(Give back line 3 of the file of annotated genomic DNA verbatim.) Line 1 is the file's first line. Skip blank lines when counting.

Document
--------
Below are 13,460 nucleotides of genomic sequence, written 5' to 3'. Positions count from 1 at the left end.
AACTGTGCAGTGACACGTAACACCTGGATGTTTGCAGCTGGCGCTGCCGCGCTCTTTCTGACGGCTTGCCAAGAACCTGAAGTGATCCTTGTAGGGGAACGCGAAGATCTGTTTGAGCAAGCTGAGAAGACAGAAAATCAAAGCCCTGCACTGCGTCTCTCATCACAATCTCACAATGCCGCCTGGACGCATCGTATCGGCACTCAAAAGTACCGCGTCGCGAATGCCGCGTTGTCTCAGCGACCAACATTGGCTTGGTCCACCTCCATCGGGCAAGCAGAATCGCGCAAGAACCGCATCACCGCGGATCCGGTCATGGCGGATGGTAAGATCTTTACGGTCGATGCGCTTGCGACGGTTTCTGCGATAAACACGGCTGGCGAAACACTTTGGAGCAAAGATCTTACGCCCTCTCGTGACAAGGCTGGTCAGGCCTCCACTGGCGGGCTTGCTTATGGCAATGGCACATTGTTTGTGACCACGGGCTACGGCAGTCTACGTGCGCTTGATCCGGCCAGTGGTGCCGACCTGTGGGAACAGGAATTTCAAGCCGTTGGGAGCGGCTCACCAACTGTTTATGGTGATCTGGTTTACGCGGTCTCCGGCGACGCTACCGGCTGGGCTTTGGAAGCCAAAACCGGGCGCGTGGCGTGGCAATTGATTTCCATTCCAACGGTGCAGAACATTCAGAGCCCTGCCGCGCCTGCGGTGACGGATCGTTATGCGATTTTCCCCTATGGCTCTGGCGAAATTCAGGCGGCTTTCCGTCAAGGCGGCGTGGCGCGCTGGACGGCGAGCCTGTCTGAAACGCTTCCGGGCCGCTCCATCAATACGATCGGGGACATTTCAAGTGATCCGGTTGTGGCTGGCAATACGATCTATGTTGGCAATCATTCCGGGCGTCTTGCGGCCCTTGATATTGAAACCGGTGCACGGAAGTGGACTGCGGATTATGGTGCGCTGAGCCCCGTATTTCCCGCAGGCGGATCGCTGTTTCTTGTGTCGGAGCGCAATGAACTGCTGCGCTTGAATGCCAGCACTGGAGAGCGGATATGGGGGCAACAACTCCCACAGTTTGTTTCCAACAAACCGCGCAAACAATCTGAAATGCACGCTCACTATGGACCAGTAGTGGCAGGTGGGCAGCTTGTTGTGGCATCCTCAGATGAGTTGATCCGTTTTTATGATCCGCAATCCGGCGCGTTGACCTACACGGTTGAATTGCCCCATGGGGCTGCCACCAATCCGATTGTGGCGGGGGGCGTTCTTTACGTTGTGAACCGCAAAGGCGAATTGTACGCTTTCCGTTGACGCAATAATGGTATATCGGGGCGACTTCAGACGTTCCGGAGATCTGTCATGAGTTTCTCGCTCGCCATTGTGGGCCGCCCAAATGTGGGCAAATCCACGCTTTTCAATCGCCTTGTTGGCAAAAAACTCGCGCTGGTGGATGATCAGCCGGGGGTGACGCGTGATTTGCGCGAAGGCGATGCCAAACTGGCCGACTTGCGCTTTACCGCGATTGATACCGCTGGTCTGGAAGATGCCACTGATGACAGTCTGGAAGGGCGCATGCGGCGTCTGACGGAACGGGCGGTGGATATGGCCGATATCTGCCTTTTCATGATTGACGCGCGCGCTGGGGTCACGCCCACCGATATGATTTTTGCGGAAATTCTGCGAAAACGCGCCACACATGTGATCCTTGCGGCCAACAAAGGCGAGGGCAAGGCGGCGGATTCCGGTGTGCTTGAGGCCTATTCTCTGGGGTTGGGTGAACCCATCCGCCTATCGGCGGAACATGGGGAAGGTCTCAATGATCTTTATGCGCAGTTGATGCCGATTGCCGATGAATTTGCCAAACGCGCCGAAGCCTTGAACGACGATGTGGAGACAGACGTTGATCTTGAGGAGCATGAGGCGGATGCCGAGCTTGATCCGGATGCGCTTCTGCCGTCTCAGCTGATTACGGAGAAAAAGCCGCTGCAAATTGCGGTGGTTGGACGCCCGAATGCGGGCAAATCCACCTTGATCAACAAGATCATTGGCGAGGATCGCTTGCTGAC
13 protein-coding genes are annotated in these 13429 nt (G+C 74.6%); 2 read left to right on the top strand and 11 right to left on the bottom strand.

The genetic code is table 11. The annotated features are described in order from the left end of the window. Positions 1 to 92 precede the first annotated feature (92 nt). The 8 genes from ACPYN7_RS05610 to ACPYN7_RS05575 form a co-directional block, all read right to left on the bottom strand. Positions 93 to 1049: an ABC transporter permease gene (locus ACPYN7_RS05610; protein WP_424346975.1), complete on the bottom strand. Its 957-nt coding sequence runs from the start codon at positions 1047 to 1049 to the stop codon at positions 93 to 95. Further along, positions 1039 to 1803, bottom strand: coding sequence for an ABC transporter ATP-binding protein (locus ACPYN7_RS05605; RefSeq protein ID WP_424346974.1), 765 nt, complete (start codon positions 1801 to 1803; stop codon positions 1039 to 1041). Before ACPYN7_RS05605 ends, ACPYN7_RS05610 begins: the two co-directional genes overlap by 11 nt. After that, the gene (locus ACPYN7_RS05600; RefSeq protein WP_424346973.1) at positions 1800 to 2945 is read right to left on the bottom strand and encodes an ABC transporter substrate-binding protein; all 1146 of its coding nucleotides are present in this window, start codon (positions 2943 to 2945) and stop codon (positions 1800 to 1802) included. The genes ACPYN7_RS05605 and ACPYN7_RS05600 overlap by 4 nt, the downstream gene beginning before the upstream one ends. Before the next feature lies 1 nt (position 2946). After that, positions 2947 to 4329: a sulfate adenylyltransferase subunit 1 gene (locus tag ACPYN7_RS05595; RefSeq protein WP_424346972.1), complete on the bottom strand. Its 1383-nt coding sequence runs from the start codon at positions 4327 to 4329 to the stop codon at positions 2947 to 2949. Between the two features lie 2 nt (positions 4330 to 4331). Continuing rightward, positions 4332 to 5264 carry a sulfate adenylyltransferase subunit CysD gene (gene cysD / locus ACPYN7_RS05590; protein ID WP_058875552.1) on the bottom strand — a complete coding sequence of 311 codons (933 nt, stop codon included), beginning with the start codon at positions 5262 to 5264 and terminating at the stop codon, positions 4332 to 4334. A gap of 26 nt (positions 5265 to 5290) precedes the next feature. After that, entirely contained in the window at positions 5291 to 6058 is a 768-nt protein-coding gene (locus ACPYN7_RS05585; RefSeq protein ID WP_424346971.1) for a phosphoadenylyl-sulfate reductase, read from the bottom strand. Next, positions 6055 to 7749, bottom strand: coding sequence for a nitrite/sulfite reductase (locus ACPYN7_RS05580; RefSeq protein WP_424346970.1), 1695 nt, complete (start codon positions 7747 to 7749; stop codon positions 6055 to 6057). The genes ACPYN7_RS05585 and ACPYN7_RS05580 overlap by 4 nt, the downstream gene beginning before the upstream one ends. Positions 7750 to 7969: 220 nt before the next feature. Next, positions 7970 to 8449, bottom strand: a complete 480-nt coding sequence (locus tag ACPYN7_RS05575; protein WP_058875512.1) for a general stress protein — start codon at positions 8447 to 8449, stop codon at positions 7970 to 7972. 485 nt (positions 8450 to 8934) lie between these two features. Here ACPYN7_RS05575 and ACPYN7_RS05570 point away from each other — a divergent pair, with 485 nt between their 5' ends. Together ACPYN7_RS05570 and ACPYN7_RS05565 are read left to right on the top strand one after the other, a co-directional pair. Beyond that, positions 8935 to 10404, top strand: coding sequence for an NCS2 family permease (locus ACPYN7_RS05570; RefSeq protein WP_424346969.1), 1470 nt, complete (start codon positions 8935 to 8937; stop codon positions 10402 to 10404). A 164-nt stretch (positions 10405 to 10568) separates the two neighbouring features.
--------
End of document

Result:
13 protein-coding genes are annotated in these 13429 nt (G+C 74.6%); 2 read left to right on the top strand and 11 right to left on the bottom strand.